Our roster of cross-listed courses is updated frequently; students should visit individual department sites for the most current listings.
Current Courses - Spring 2014
What does a minute and shallow category like "cuteness" have to do with a serious subject like race? This course offers an introduction to key terms in Asian American Studies through the lens of the seemingly insatiable American appetite for "Asian cuteness." How do we reconcile this craving with the history of anti-Asian sentiments in this country? Are other races or racial styles cute? If not, why not? We will explore cuteness as commodity, globalization, aesthetics, affect, and politics. Above all, we want to understand the relationship between race and style
AAS 245/ART 245 (LA)
Harlem Renaissance and Black Arts Movements
Lecture L01: 11:00 am – 12:20 pm MW
This course surveys important moments in 20th-Century African American art from the Harlem Renaissance in the 1920s to the 1960s Black Arts movement. Our close studies of the work of major artists will be accompanied by examination of influential theories and ideologies of blackness during two key moments of black racial consciousness in the United States. We shall cover canonical artists and writers such as Aaron Douglas, James van der Zee, William H. Johnson, Jacob Lawrence, Romare Bearden, Faith Ringgold, Betye Saar, W. E. B. Du Bois, Alain Locke, James Porter and Jeff Donaldson.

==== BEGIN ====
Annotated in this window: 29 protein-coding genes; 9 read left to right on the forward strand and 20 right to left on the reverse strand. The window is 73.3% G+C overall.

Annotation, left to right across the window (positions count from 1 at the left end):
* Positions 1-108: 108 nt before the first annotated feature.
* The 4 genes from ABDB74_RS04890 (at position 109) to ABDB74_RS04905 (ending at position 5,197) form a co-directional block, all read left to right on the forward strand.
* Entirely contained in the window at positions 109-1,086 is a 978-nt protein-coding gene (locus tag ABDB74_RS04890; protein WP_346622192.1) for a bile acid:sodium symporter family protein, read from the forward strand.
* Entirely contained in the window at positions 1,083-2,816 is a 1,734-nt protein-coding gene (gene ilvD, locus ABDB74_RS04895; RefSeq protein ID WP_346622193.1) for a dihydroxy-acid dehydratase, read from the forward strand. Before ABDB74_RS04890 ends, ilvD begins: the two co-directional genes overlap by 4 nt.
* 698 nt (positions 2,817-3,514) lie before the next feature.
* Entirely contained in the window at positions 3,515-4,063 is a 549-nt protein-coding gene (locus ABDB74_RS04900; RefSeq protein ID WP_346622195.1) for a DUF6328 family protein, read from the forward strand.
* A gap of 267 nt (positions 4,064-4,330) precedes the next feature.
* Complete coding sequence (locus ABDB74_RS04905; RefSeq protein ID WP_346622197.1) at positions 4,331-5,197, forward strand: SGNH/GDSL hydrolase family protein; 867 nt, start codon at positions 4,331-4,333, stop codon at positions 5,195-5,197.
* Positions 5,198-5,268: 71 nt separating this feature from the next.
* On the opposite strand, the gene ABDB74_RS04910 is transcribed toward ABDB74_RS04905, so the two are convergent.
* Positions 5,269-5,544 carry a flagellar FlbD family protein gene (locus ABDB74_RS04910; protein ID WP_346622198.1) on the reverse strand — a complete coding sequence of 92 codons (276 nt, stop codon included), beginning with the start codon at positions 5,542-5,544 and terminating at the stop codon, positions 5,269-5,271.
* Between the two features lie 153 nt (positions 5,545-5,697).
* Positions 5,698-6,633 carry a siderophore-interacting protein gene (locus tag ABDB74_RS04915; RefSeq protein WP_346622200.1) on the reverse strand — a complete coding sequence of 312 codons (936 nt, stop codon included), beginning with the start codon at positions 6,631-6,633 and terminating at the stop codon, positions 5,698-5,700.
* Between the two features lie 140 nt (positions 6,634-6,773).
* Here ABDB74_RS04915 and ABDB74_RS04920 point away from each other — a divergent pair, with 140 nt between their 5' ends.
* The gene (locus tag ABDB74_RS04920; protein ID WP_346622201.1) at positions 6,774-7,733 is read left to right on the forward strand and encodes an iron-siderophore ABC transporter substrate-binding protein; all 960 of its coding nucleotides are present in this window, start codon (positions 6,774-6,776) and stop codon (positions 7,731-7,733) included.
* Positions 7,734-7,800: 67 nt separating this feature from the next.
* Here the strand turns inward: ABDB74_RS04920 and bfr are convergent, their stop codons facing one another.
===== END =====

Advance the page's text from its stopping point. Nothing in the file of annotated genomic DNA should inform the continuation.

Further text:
This course will trace the history of black gospel music from its origins in the American South to its modern origins in 1930s Chicago and into the 1990s mainstream. Critically analyzing various compositions and the artists that performed them, we will explore the ways the music has reflected and reproached the extant cultural climate. We will be particularly concerned with the four major historical eras from which black gospel music developed: the slave era; Reconstruction; the Great Migration, and the era of Civil Rights.
This course considers various imaginings of urban life in contemporary African American literature. In the past three decades, visions of urban space in black literature have ranged from the transcendent to the near-apocalyptic. What do increasingly "postmodern" conditions signal for black writers? Is the city a beacon of hope or a site of urban decay? What tools does one need to navigate it? Finally, if the term 'black community' is evoked with a sense of its internal fractures, what new models of collectivity does this literature imagine?